- Work-permits for non-EU-citizens are attached to the type of resident permit they hold. There are various residence permits that are issued for the purpose of taking up employment (as an employee or self-employed work). Which residence permit applies to you and which preconditions need to be fulfilled essentially depends on the type of intended employment. Here it is distinguished between employment that does not require any professional qualifications, qualified employment, highly qualified employees, and self-employed work.
- It is generally not possible to receive a residence permit for the purpose of taking up employment that does not require professional qualifications. These are only issued under exceptional circumstances if this has been allowed for in intergovernmental agreements or is permitted by legal ordinance.
- It is permitted to employ professionally qualified foreigners in the case of specific vocations. These occupational groups are determined by legal ordinance. Whether you get a work permit for qualified employment depends on type of job you’re looking into and the current regulations for giving out permits.
Highly Qualified Employment
- Highly qualified persons can, in special cases, receive an unlimited settlement permit (Niederlassungserlaubnis) right from the outset. The prerequisites for this are, among others, that they have a concrete job offer and that the Bundesagentur für Arbeit (Federal Employment Agency) has given their approval. People regarded in particular to be highly qualified persons are scientists with special expert knowledge, teachers, and scientific workers with specialist functions. This group also includes specialists and people in senior managerial positions who receive a salary that is above a stipulated minimum value (double the contribution assessment ceiling for statutory health insurance, which is around €4,000).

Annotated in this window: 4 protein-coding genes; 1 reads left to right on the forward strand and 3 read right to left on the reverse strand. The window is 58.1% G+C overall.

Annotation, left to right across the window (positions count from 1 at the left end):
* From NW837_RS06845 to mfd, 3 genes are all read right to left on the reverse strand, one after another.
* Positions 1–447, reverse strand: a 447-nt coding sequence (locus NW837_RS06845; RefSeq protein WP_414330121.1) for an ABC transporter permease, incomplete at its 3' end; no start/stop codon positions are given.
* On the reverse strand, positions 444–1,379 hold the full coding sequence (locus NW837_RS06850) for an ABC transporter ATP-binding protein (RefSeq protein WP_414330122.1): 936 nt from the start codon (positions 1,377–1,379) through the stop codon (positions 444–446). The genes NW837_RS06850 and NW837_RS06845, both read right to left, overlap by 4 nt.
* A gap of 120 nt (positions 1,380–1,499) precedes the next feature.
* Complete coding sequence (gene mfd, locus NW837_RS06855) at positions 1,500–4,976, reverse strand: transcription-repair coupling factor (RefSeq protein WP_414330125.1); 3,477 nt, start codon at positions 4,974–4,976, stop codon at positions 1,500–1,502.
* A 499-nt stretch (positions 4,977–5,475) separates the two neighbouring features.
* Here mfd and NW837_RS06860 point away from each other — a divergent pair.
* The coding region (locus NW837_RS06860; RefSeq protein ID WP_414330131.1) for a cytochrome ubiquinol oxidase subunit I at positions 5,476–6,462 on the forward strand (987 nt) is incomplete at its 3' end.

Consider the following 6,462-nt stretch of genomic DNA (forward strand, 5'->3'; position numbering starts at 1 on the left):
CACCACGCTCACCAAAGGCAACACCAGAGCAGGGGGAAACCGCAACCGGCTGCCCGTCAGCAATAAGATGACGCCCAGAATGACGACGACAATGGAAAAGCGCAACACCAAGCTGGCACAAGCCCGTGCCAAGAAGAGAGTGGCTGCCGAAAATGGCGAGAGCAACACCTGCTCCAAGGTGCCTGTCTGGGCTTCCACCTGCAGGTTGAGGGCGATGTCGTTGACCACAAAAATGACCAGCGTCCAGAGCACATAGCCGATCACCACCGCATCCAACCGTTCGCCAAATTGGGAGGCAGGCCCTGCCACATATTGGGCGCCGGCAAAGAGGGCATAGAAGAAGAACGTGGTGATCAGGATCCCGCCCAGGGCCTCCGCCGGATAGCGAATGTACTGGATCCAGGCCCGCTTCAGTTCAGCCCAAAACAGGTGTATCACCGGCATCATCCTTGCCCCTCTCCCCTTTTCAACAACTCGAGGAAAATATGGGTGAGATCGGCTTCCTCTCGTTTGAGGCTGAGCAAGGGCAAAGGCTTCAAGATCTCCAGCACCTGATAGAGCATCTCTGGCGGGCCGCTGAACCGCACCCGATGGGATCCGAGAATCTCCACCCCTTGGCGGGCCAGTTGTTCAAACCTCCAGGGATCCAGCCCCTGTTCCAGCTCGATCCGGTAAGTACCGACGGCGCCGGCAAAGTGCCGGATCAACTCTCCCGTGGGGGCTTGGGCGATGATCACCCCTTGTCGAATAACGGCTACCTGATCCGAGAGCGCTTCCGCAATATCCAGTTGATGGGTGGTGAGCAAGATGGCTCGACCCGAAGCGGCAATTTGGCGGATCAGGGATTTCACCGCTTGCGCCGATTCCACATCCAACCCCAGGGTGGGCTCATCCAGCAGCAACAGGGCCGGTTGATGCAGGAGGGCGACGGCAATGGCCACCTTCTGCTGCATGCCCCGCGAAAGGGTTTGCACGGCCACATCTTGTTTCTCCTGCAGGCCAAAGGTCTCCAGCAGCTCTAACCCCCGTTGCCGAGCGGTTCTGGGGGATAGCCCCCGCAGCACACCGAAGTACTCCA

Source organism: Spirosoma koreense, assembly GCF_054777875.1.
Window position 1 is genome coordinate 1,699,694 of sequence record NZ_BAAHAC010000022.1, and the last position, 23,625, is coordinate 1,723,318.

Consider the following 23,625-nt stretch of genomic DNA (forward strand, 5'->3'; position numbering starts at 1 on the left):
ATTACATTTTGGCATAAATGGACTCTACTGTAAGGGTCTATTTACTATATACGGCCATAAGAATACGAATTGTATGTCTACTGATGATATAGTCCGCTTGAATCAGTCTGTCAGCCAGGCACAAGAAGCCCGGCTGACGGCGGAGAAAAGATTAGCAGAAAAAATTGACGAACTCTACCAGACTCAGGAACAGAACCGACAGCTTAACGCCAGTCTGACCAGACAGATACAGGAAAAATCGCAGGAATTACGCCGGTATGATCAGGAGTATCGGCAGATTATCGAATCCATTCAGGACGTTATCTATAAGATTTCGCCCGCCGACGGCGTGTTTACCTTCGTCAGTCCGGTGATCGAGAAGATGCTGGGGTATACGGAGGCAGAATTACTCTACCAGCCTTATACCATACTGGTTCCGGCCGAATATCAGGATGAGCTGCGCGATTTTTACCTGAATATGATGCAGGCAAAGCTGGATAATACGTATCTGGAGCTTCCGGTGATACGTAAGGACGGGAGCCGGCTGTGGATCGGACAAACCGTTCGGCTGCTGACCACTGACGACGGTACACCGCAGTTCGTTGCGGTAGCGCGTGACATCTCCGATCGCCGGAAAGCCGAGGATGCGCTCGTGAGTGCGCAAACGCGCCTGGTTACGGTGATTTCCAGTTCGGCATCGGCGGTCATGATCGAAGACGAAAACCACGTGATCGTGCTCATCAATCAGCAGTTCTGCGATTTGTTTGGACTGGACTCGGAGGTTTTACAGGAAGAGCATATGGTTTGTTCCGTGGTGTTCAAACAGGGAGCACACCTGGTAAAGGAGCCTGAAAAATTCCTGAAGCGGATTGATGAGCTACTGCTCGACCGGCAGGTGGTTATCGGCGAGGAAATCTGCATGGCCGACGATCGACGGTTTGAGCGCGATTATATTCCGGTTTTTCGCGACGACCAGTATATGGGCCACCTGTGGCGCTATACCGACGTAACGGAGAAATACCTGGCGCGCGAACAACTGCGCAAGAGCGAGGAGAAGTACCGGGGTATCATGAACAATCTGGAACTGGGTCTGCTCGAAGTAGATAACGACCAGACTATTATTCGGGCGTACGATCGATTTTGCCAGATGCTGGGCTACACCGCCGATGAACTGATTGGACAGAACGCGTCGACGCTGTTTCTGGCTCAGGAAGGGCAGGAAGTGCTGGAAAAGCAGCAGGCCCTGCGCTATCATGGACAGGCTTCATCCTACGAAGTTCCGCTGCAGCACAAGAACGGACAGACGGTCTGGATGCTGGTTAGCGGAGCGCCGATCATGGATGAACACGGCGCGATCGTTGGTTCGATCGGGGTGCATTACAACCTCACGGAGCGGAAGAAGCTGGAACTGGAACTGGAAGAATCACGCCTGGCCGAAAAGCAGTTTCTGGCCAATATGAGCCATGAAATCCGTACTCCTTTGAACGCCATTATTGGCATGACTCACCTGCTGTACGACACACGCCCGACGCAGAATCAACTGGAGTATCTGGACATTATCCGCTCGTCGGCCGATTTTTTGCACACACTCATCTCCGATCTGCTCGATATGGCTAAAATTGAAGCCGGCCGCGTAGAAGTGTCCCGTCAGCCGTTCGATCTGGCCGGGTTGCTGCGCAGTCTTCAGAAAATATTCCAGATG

- A residence permit can be issued for carrying out self-employed work. This presupposes that certain prerequisites are fulfilled that, in particular, ensure that the work has a positive effect on the German economy. These prerequisites are generally deemed to be fulfilled with a minimum investment sum of 1 million euros and the creation of ten jobs. If the investment sum or the number of jobs is less than these values, the prerequisites are examined in terms of the viability of the business idea, the amount of invested capital, the business experience of the foreigner and involves, among others, trade authorities and associations. Foreigners who are older than 45 years only receive a residence permit if they have a suitable retirement pension.
- The residence permit is initially issued for a maximum of 3 years. If the planned business endeavor has been successfully realized in this time, a settlement permit can already be issued after three years regardless of the usual prerequisites.
- Given the difficulties of getting work permits, many people consider working illegally. However, finding illegal work in Germany is difficult and not recommended. Illegal workers are under constant threat of deportation and are often exploited by employers. An employer cannot even be forced to pay for work done by someone working illegally.